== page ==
More than 1500 freshwater crayfish and hundreds of native fish are back in the swim of things in the Murray River after being rescued following the devastating floods which inundated the area late in 2022 and early 2023.
A rescue operation was undertaken by OzFish Unlimited, volunteers, farmers, landholders and New South Wales and Victorian state government agencies to save aquatic species following the significant flooding within the Southern Murray-Darling Basin over the summer months.
Working together with an alliance of like-minded organisations, OzFish’s Fish Emergency Recovery Teams went into action and donated more than 350 hours to collecting iconic aquatic species like the Murray cod, golden and silver perch.
In extremely difficult and distressing conditions, OzFish volunteers managed to safely and efficiently rescue 775 freshwater crayfish and 47 native fish over a two-month period.
Combined with several other community groups and other government agencies who helped in the rescue mission, more than 1500 freshwater crayfish and hundreds of native fish were successfully captured and relocated or held over the course of the flooding period.
They were taken to private aquaculture sites where they were looked after until the conditions improved before they were released back to where they came from in the Murray River in May.
The OzFish Fish Emergency Recovery Teams worked in conjunction with NSW DPI Fisheries, the Murray Darling Basin Authority, Mallee Catchment Management Authority, the Victorian Fisheries Authority, First Nations communities, aquaculture organisations and community members, with funding support from our major partner BCF – Boating Camping Fishing.
“At the end of 2022 and start of 2023 there was flooding right across the Murray-Darling Basin, and it was one of the largest the Basin has seen in at least 40 years,” said Braeden Lampard, OzFish Program Manager - Murray Darling Basin.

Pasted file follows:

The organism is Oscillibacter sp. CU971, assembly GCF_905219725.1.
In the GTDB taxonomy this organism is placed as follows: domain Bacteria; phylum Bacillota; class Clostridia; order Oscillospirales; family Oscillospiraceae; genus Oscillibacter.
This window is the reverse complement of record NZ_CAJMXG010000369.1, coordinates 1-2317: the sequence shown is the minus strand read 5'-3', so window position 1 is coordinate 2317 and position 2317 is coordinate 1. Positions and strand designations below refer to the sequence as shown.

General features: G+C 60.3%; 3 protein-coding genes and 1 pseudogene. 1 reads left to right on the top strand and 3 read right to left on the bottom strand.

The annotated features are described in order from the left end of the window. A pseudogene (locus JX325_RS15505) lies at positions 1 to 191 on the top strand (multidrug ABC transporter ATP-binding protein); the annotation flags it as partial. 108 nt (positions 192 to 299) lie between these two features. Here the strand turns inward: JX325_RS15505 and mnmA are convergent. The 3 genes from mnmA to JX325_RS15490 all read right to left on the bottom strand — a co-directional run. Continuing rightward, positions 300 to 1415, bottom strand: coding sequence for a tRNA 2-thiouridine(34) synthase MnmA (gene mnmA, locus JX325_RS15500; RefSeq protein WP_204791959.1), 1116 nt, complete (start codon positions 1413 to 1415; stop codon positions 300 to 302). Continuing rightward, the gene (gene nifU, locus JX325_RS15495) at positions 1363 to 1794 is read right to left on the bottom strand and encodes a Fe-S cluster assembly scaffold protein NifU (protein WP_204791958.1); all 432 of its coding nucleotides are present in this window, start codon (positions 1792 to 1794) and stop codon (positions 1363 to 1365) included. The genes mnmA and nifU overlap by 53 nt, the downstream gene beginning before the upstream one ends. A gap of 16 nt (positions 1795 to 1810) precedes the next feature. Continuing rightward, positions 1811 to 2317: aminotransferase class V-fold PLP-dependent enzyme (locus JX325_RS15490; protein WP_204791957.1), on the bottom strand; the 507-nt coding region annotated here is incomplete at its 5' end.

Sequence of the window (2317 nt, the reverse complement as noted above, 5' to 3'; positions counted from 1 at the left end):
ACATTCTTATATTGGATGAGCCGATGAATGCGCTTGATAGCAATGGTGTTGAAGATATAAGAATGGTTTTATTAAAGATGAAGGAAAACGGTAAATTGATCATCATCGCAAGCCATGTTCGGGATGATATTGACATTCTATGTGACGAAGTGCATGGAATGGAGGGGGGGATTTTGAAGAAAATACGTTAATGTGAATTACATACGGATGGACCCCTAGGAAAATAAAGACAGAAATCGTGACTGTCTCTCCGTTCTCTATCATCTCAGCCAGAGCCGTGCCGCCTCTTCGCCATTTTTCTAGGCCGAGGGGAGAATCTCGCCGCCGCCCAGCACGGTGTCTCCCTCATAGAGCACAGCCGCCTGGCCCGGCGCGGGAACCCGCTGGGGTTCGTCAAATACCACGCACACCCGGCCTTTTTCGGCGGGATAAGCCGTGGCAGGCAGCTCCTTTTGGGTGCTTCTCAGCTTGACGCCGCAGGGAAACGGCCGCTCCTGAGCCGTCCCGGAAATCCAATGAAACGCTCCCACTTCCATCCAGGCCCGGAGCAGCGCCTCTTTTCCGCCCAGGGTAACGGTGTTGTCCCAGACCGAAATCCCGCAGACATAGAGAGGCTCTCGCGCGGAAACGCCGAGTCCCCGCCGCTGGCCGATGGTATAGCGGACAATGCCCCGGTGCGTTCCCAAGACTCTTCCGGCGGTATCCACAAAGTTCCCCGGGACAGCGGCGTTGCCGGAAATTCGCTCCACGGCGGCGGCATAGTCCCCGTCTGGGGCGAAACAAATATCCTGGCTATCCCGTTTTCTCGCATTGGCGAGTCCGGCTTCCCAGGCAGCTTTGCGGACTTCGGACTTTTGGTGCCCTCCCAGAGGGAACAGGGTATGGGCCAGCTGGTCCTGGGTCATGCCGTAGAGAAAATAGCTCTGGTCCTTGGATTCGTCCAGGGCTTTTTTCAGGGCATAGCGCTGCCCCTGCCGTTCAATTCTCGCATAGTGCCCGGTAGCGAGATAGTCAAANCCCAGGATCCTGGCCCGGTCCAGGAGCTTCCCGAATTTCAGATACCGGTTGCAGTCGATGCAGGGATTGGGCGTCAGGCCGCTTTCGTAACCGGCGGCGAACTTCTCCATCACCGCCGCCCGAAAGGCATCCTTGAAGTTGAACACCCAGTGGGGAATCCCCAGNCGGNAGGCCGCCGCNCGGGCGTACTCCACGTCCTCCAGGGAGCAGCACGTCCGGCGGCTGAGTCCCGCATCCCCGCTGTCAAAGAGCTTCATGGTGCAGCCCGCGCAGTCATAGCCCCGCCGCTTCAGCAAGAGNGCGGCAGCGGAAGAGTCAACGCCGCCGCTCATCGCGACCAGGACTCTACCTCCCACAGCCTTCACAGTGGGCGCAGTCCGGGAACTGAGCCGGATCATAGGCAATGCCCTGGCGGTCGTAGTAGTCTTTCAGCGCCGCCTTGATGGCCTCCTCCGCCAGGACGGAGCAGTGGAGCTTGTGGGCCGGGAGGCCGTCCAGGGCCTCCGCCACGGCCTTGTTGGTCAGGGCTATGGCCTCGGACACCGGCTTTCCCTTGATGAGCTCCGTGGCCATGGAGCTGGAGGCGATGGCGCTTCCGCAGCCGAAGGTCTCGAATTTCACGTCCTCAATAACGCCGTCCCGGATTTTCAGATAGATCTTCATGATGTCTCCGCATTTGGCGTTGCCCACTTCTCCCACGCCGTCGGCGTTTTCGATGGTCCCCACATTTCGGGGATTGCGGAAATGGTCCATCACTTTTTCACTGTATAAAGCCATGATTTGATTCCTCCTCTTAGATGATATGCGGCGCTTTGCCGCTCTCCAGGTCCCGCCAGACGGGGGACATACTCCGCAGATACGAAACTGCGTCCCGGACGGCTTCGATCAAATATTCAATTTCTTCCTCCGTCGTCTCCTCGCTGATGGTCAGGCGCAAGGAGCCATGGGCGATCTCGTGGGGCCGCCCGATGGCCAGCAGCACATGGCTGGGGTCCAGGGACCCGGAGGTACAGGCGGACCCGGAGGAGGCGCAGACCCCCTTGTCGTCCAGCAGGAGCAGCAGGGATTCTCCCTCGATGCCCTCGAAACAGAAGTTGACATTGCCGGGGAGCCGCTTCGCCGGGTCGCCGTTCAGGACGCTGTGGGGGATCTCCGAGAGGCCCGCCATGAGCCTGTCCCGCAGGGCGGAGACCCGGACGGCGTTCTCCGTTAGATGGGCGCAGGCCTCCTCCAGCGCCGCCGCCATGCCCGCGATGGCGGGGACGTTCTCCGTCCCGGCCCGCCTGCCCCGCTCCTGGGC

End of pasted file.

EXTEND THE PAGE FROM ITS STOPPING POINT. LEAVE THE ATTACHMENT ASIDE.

“Floods pick up debris like leaves, sticks and native vegetation. That causes survival problems for aquatic species because as it breaks down it sucks oxygen from the water.
“That meant that quite large areas of floodplains were inundated and that flooding essentially caused stress to many aquatic species. Freshwater crayfish started exiting the waterways because the conditions were degrading quite quickly.
“The native fish showing signs of stress were losing colour, many of them were pale white and floating so they were on the edge of dying.
“We worked throughout the mid and lower Murray from Mildura up to Barham for a month and a half, collecting native fish by boating along in a vessel and netting the distressed fish and placing them in a tank filled with oxygen to bring them back to life.
“To give you an idea of the scale of the flooding we were catching distressed fish in the middle of wheat fields.”
Spotting the distressed fish in the water was trickier than collecting the crayfish which had climbed trees or wandered onto the land due to the state of the water.
OzFish is now working hard to ensure healthy habitat is restored to the hardest-hit areas and we are doing what we can to mitigate the drivers of many of the challenging conditions.
If you would like to know more about the project or get involved become a member of OzFish online at www.ozfish.org.au or contact 1800 431 308.
OzFish Unlimited is a national environmental conservation charity established to improve the health of our rivers, lakes and estuaries. It is a member-based organisation dedicated to make our fishing grounds healthy, vibrant and more productive. Their active work includes; habitat restoration such as resnagging, riverbank planting, clean-ups, fishways, shellfish reefs and educational and community capacity building programs.
If you would like high-res photos, further information or to interview Braeden Lampard about the project, please contact OzFish Unlimited communications manager Paul Suttor
0421 491 229 | firstname.lastname@example.org